Title

Dual-specificity phosphatase 4 is upregulated during skeletal muscle atrophy and modulates extracellular signal-regulated kinase activity

Document Type

Article

Publication Date

4-1-2019

Subject Area

ARRAY(0x556ef08bca68)

Abstract

Skeletal muscle atrophy results from disparate physiological conditions, including denervation, corticosteroid treatment, and aging. The purpose of this study was to describe and characterize the function of dual-specificity phosphatase 4 (Dusp4) in skeletal muscle after it was found to be induced in response to neurogenic atrophy. Quantitative PCR and Western blot analysis revealed that Dusp4 is expressed during myoblast proliferation but rapidly disappears as muscle cells differentiate. The Dusp4 regulatory region was cloned and found to contain a conserved E-box element that negatively regulates Dusp4 reporter gene activity in response to myogenic regulatory factor expression. In addition, the proximal 3=-untranslated region of Dusp4 acts in an inhibitory manner to repress reporter gene activity as muscle cells progress through the differentiation process. To determine potential function, Dusp4 was fused with green fluorescent protein, expressed in C2C12 cells, and found to localize to the nucleus of proliferating myoblasts. Furthermore, Dusp4 overexpression delayed C2C12 muscle cell differentiation and resulted in repression f a MAP kinase signaling pathway reporter gene. Ectopic expression of a Dusp4 dominant negative mutant blocked muscle cell differentiation and attenuated MAP kinase signaling by preferentially targeting the ERK1/2 branch, but not the p38 branch, of the MAP kinase signaling cascade in skeletal muscle cells. The findings presented in this study provide the first description of Dusp4 in skeletal muscle and suggest that Dusp4 may play an important role in the regulation of muscle cell differentiation by regulating MAP kinase signaling.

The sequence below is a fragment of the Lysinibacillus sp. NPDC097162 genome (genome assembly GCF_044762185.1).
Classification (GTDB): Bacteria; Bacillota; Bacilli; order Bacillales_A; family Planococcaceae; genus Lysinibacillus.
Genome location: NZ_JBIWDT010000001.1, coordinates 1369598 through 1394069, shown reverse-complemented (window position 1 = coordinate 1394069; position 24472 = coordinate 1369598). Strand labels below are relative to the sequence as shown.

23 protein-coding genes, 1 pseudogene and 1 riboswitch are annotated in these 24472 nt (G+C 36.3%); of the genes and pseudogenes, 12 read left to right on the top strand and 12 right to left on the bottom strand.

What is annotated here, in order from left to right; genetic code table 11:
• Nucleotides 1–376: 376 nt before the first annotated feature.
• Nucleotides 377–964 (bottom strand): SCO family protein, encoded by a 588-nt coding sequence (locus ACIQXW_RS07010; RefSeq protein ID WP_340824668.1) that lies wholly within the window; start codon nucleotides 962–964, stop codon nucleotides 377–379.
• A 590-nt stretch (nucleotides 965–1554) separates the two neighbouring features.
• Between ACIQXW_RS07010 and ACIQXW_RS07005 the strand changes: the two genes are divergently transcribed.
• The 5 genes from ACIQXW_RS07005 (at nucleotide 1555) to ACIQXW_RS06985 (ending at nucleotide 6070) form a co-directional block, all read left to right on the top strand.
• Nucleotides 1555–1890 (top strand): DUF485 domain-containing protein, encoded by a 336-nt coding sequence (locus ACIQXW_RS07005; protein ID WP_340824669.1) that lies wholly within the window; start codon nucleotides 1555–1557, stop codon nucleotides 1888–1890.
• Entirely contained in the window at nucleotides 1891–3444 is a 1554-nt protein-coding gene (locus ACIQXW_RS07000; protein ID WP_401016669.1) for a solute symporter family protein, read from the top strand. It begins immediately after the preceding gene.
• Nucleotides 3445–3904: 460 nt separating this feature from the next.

Publication Title

American Journal of Physiology - Cell Physiology

Volume

316

Issue

4

First Page

C567

Last Page

C581

Digital Object Identifier (DOI)

10.1152/ajpcell.00234.2018

PubMed ID

30758994

ISSN

03636143

E-ISSN

15221563

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